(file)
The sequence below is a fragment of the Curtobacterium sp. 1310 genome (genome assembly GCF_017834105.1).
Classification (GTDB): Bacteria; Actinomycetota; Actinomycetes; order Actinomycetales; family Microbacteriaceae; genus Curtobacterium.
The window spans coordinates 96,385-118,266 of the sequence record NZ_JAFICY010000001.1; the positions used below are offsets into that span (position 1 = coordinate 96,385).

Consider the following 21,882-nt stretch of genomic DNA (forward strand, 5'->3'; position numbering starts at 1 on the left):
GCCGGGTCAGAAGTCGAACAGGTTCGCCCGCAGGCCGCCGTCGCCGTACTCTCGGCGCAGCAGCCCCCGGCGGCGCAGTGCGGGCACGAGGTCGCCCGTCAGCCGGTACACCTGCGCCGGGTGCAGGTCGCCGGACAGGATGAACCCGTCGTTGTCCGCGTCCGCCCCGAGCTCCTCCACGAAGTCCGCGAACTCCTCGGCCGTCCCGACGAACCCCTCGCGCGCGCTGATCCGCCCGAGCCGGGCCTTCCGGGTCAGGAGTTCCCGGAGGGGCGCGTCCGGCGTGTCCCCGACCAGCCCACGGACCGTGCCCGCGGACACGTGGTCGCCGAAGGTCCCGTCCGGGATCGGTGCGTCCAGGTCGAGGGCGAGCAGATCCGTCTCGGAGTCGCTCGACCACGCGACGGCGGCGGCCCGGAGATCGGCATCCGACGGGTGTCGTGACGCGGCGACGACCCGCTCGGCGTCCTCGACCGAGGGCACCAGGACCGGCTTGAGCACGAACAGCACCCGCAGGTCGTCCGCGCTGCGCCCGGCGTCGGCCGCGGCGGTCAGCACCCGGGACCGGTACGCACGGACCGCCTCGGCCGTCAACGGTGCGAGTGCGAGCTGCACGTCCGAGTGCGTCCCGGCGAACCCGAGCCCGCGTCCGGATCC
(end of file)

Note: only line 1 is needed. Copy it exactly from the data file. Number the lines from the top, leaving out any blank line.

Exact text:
The sequence below is a fragment of the Curtobacterium sp. 1310 genome (genome assembly GCF_017834105.1).